According to the Senate President, the most striking of the assented 16 bills was the Fifth Alteration Bill Number 6 which makes provisions for financial independence of State Houses of Assembly and Judiciary.
Lawan listed others to include those that dwell on power devolutions in the areas of moving railway services, correctional centres and power generation and distribution, from the exclusive list to concurrent list.
He, however, vowed that the 19 bills that were not assented to by the President would still be pursued vigorously by both chambers of the National Assembly for that purpose.
The first of such 19 bills not assented to by the President was the Fifth Alteration Bill Number 24 , which sought for an Act to Alter the Second Schedule to the Constitution of the Federal Republic of Nigeria, 1999 to Empower the National Assembly and State Houses of Assembly to Summon the President of the Federal Republic of Nigeria and Governors of States to Answer Questions on issues on which the National and State Houses of Assembly have the Powers to make.
Also. Fifth Alteration Bill Number 7 which sought for an Act to Alter the Provisions of the Constitution of the Federal Republic of Nigeria, 1999 to compel persons to obey or comply with Legislative Summons, was refused assent by the President.
Others important ones are: Fifth Alteration Bill Number 29 which sought for an Act to Alter the Provisions of the Constitution of the Federal Republic of Nigeria, 1999 to provide for a State of the Nation and State of the State Address by the President and Governor.
Fifth Alteration Bill Number 22 which sought for an Act to Alter the Provisions of the Constitution of the Federal Republic of Nigeria, 1999 to Specify the period within which the President or the Governor of State shall present the Appropriation Bill before the National Assembly or House of Assembly.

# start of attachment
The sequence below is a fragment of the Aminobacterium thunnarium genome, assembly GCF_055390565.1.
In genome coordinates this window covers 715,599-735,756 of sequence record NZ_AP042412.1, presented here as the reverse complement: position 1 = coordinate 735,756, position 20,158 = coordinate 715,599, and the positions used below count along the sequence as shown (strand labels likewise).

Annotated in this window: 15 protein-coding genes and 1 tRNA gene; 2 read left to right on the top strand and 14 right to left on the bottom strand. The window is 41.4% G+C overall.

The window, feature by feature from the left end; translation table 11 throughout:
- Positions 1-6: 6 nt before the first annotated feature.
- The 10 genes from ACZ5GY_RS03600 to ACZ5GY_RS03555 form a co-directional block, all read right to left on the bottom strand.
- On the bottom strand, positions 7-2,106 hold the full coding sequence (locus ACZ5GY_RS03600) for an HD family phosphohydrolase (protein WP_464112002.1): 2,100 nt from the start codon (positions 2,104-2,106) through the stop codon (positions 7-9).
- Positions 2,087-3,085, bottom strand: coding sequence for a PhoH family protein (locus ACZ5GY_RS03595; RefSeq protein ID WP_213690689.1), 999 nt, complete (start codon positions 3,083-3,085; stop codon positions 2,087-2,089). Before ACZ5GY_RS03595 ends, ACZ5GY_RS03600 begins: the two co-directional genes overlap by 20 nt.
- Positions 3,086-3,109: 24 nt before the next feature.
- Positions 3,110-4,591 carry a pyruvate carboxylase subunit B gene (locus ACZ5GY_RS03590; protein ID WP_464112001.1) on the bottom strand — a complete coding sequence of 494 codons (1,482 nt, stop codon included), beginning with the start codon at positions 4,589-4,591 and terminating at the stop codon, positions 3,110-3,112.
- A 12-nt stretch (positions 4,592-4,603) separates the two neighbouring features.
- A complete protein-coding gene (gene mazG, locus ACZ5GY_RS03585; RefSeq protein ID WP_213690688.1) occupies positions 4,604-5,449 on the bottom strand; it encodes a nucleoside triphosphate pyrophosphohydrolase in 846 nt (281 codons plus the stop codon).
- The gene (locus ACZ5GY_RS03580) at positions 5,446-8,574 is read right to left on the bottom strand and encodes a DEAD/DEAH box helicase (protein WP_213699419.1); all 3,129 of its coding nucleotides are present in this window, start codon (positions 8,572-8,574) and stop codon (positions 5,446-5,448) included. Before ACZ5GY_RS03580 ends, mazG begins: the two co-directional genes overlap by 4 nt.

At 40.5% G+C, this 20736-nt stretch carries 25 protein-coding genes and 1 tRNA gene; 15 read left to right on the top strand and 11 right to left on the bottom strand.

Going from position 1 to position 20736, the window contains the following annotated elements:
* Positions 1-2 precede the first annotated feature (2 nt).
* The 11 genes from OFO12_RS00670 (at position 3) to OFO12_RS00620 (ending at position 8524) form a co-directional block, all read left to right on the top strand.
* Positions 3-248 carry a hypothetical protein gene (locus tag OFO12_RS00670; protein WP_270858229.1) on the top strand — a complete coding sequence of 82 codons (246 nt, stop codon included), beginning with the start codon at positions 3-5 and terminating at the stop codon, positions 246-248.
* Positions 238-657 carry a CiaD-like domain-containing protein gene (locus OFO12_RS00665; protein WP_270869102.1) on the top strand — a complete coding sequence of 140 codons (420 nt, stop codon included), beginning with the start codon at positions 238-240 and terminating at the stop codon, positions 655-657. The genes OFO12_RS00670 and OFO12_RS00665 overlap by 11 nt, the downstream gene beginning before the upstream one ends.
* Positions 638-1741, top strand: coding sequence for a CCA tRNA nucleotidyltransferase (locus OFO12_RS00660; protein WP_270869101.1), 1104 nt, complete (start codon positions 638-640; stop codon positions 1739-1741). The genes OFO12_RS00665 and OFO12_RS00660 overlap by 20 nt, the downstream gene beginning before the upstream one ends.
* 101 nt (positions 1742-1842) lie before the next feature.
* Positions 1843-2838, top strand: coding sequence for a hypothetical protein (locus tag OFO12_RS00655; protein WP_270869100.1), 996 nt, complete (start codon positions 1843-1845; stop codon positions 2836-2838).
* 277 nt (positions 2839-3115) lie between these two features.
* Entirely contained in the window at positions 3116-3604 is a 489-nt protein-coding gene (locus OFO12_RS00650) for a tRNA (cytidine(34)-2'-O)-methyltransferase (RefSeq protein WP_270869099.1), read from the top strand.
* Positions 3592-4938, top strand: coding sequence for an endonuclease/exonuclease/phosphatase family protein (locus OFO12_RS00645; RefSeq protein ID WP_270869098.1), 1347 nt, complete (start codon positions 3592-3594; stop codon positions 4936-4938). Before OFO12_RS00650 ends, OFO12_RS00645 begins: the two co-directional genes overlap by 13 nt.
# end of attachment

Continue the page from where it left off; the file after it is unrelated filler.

Fifth Alteration Bill Number 30 which sought for “an Act to Alter the Provisions of the Constitution of the Federal Republic of Nigeria, 1999 to Include Former Heads of the National Assembly in the Council of State.
Fifth Alteration Bill Number 14 which sought for an Act to Alter the Provisions of the Constitution of the Federal Republic of Nigeria, 1999 to move Fingerprints, Identification and Criminal Records from the Exclusive Legislative List to the Concurrent Legislative List.
Fifth Alteration Bill Number 18 which sought for “an Act to Alter the Provisions of the Constitution of the Federal Republic of Nigeria, 1999 to Empower the Revenue Mobilization Allocation and Fiscal Commission to Enforce Compliance with Remittance of Accruals into and Disbursement of Revenue from the Federation Account and Streamline the Procedure for Reviewing the Revenue Allocation Formula.
Fifth Alteration Bill Number 66 which sought for an Act to Alter the Provisions of the Constitution of the Federal Republic of Nigeria, 1999 to Reflect the Establishment and Core Functions of the Nigerian Security and Civil Defence Corps etc.